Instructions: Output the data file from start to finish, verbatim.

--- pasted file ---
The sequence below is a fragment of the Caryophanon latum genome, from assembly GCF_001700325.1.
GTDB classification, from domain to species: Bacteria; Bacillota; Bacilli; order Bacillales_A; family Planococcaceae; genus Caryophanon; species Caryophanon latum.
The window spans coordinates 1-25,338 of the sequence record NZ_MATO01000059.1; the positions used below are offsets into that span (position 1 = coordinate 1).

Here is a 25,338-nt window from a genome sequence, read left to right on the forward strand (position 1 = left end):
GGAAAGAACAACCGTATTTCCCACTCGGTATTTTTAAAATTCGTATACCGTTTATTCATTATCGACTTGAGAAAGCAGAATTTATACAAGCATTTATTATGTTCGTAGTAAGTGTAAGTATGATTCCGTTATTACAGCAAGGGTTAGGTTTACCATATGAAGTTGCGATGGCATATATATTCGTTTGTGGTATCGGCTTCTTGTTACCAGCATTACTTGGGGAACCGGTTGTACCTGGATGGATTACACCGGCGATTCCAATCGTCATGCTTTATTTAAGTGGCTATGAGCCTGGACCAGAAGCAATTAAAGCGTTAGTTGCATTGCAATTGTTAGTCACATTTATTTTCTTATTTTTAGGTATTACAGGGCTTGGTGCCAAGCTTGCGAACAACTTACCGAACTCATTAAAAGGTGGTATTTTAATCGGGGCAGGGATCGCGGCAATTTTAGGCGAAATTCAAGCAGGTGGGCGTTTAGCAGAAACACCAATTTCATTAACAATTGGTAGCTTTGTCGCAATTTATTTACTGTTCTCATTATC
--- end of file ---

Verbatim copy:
The sequence below is a fragment of the Caryophanon latum genome, from assembly GCF_001700325.1.
GTDB classification, from domain to species: Bacteria; Bacillota; Bacilli; order Bacillales_A; family Planococcaceae; genus Caryophanon; species Caryophanon latum.
The window spans coordinates 1-25,338 of the sequence record NZ_MATO01000059.1; the positions used below are offsets into that span (position 1 = coordinate 1).

Here is a 25,338-nt window from a genome sequence, read left to right on the forward strand (position 1 = left end):
GGAAAGAACAACCGTATTTCCCACTCGGTATTTTTAAAATTCGTATACCGTTTATTCATTATCGACTTGAGAAAGCAGAATTTATACAAGCATTTATTATGTTCGTAGTAAGTGTAAGTATGATTCCGTTATTACAGCAAGGGTTAGGTTTACCATATGAAGTTGCGATGGCATATATATTCGTTTGTGGTATCGGCTTCTTGTTACCAGCATTACTTGGGGAACCGGTTGTACCTGGATGGATTACACCGGCGATTCCAATCGTCATGCTTTATTTAAGTGGCTATGAGCCTGGACCAGAAGCAATTAAAGCGTTAGTTGCATTGCAATTGTTAGTCACATTTATTTTCTTATTTTTAGGTATTACAGGGCTTGGTGCCAAGCTTGCGAACAACTTACCGAACTCATTAAAAGGTGGTATTTTAATCGGGGCAGGGATCGCGGCAATTTTAGGCGAAATTCAAGCAGGTGGGCGTTTAGCAGAAACACCAATTTCATTAACAATTGGTAGCTTTGTCGCAATTTATTTACTGTTCTCATTATC